On laptops, you may be able to find the sticker underneath the device, inside the replaceable battery slot, on the power supply brick, or in a compartment also located underneath the device.
If it's an older computer, sometimes the product key can be found in the recovery discs package or on the actual disc.
On newer Windows 8.1 devices, you may not be able to find it, because the product key may be embedded on the device BIOS chip, which the operating system can retrieve automatically during installation.
You could try using a product key finder software, but they may only retrieve a generic product key, which won't work to reinstall Windows 7 or Windows 8.1. The reason is that Microsoft is moving away from the product key to a product key-less model.
Doing a clean install of Windows
Once you have the installation files, follow these steps to do a clean install:
- Restart your computer using either the Windows 7 or Windows 8.1 installation media.
- On the Setup screen, click Next.
- Click Install now.
- Accept the licensing agreement, and click Next.
- Click the Custom: Install Windows only (Advanced) option.
- Select and delete the system partitions. Generally you want to delete: Drive 0 Partition 1 and Drive 0 Partition 2.
- Click Next and follow the on-screen instructions to complete the installation.
After the installation completes and you go through the out-of-box experience, remember to use Control Panel > System and Security > Windows Update to download the latest patches for your version of the operating system. Then reinstall all your applications, and restore your files from backup.
Wrapping things up
Even though Windows 10 is a great operating system with a lot of new changes, improvements, and features, it may still not be good enough for many people. Reasons can include problems with device drivers, to features not working correctly, compatibility issues, or the simple fact that a lot of people just don't like the new operating system.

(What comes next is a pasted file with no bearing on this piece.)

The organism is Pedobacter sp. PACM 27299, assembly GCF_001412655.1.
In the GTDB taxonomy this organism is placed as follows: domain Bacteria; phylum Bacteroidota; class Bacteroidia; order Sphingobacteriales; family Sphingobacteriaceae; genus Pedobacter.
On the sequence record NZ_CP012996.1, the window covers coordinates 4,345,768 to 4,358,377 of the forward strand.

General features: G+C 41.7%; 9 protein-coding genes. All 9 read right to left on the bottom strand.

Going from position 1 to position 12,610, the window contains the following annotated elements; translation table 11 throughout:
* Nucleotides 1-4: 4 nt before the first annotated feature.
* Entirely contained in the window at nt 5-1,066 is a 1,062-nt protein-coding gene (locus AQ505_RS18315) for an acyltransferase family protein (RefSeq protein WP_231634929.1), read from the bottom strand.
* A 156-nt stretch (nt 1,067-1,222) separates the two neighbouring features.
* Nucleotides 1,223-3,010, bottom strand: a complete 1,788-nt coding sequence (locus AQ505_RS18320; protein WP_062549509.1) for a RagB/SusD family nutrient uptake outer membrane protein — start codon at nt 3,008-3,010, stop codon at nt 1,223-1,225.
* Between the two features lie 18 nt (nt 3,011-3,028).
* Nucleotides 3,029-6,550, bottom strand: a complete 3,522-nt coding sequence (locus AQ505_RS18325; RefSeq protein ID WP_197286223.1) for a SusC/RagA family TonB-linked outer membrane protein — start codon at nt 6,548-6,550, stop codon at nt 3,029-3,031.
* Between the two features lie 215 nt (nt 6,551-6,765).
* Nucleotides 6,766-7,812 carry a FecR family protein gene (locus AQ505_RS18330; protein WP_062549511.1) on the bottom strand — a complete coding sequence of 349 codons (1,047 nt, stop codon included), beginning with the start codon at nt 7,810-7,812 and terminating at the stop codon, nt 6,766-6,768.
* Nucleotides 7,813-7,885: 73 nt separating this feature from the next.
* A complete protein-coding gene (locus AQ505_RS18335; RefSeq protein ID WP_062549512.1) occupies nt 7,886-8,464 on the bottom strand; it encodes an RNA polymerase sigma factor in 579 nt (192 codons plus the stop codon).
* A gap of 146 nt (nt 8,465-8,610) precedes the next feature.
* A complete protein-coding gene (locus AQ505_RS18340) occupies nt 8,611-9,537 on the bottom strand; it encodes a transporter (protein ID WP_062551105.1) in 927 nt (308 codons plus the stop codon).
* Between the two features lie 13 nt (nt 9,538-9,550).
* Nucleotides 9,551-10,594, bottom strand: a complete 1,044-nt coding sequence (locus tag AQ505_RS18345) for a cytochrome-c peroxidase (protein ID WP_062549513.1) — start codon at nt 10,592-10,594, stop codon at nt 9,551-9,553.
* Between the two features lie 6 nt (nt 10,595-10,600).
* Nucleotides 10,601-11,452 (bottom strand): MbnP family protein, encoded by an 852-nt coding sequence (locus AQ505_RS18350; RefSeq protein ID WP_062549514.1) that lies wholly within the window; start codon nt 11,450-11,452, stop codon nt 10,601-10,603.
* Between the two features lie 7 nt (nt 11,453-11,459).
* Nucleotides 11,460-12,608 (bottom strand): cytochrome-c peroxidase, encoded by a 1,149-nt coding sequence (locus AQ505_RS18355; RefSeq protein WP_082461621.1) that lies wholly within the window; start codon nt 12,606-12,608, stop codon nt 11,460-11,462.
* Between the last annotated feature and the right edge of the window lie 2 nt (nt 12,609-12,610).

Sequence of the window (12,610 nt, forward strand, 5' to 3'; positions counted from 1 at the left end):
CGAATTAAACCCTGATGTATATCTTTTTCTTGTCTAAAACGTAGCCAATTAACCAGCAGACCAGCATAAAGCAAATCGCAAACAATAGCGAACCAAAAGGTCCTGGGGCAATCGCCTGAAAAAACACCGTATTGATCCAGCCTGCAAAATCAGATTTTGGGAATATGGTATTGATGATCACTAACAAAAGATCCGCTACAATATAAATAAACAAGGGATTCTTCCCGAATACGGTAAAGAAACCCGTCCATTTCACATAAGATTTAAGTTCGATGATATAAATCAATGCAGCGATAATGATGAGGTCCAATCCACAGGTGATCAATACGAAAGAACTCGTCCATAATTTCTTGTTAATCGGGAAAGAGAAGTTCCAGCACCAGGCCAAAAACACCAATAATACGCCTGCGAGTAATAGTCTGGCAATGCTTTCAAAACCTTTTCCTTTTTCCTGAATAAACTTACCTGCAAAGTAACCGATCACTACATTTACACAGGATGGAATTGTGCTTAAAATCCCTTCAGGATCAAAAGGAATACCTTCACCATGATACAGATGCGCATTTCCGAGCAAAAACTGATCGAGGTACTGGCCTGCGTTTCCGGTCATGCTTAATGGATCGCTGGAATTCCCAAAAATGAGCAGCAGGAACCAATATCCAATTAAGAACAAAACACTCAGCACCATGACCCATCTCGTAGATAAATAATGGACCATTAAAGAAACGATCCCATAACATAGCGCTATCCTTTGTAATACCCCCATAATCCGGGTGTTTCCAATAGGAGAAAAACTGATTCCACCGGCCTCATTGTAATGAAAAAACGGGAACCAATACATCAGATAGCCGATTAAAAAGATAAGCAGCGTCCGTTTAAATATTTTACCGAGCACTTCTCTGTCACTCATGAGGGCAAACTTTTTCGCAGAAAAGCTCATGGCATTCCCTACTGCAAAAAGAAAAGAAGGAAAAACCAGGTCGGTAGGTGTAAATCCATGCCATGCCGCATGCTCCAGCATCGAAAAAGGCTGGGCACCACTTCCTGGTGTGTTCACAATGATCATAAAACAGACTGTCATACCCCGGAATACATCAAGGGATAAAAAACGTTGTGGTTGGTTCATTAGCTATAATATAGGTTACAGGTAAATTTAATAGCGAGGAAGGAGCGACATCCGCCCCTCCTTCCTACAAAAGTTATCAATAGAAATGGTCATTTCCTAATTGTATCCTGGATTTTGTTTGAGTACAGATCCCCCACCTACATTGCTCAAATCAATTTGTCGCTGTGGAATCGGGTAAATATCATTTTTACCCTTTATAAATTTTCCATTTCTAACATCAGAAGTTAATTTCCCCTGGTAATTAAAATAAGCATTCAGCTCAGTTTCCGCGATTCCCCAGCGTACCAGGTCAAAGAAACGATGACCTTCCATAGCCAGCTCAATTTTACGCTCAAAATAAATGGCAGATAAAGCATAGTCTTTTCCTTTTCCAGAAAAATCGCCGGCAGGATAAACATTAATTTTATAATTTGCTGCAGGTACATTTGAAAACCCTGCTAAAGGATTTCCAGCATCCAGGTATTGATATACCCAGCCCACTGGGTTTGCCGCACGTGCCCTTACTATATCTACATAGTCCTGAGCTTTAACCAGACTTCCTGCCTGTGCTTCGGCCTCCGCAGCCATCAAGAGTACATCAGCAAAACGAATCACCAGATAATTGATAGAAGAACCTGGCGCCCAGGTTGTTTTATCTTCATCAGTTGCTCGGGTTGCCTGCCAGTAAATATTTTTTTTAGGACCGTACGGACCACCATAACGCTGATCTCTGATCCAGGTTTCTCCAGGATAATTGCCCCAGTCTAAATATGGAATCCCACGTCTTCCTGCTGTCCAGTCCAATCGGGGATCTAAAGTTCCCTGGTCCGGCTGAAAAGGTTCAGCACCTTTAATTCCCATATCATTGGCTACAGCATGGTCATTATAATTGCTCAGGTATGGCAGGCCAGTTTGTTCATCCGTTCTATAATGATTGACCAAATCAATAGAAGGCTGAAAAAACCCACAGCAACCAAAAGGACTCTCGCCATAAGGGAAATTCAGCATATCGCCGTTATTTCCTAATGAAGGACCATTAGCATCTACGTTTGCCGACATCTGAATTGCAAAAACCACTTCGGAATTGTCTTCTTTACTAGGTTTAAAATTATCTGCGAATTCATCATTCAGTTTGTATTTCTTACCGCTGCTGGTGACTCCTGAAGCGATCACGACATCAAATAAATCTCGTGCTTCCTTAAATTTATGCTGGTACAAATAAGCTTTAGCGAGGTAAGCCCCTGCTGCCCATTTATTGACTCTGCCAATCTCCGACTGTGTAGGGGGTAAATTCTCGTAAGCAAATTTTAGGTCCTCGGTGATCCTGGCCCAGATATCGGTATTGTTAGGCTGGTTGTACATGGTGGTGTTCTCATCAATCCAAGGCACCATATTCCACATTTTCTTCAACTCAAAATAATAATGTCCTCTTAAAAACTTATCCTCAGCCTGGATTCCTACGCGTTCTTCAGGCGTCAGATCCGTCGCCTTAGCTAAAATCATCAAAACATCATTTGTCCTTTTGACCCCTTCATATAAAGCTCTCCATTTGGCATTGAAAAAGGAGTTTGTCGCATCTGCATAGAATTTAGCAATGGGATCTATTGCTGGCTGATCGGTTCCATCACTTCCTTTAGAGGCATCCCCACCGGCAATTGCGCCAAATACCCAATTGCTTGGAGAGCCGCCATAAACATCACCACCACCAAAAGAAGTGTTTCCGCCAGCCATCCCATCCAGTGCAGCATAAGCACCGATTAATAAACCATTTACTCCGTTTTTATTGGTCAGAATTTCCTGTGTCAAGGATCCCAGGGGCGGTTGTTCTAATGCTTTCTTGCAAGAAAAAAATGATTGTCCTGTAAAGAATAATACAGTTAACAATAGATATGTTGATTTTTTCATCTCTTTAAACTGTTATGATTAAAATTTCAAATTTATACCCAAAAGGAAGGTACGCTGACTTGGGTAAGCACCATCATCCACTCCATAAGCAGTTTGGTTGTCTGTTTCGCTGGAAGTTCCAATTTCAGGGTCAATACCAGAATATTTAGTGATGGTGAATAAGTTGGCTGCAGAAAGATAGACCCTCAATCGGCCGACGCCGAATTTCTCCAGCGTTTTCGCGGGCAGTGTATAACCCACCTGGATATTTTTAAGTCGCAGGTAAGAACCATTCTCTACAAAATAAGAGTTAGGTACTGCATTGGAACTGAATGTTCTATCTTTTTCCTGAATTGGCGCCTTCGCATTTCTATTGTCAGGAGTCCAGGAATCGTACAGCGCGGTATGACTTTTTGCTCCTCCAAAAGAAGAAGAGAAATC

There is no doubt that Microsoft wants customers to upgrade, but it also understands that Windows 10 may not be for everyone, and for this reason the company offers a number of supported ways to revert to the previous version.
Did you upgrade to Windows 10 and reverted to Windows 7 or Windows 8.1? Tell us your story in the comments below.
More Windows 10 resources
For more help articles, coverage, and answers on Windows 10, you can visit the following resources:
- Windows 10 on Windows Central – All you need to know
- Windows 10 Anniversary Update coverage
- Windows 10 help, tips, and tricks
- Windows 10 forums on Windows Central
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Mauro Huculak is technical writer for WindowsCentral.com. His primary focus is to write comprehensive how-tos to help users get the most out of Windows 10 and its many related technologies. He has an IT background with professional certifications from Microsoft, Cisco, and CompTIA, and he's a recognized member of the Microsoft MVP community.
The thing is, most of the pc vendors are not even bother to update they're drivers.. They want to sell you a new pc, not support your 5y old machine..
Windows Media Center
Old control panel
Limited data plan
Older hardware optimised
File history just works
No 7 start menu
Just the old Control panel worth it
Upgrade to 2017
Otherwise, just repair an old installation in control panel.
Delete c:\Windows, c:\Program Files and c:\ users.
What's left become DOS
If you opt into the Insider program, it nukes the files needed to perform the simple Win10 to previous version rollback. I opted-in to the Insider Fast Ring because I read that some users were having better experience with a particular issue was experiencing (oddness with a VPN client and Softphone) and the Insider update apparently strips all of the folders mentioned in this article. I'll have to clean reinstall Windows 8.1 now because the VPN and Softphone client are still acting strange. Really frustrated because I tested this before upgrading. The issue occurs after a few hours of use.